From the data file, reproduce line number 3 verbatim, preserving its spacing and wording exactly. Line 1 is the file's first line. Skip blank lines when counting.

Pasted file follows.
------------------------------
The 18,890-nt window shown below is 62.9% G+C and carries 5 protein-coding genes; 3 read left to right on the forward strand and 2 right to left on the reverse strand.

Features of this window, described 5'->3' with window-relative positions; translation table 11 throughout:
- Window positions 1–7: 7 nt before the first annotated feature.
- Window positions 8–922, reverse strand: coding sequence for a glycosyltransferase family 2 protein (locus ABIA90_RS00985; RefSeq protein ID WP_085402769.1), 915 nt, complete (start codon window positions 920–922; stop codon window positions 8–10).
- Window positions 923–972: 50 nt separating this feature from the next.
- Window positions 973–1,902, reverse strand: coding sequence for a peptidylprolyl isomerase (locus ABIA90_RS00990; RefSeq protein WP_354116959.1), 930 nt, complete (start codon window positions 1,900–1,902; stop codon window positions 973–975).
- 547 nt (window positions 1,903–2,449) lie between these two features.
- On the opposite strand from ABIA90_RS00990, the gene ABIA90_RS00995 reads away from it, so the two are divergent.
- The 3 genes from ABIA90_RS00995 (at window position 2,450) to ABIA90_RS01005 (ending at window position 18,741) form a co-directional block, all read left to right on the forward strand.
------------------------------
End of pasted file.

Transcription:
- Window positions 1–7: 7 nt before the first annotated feature.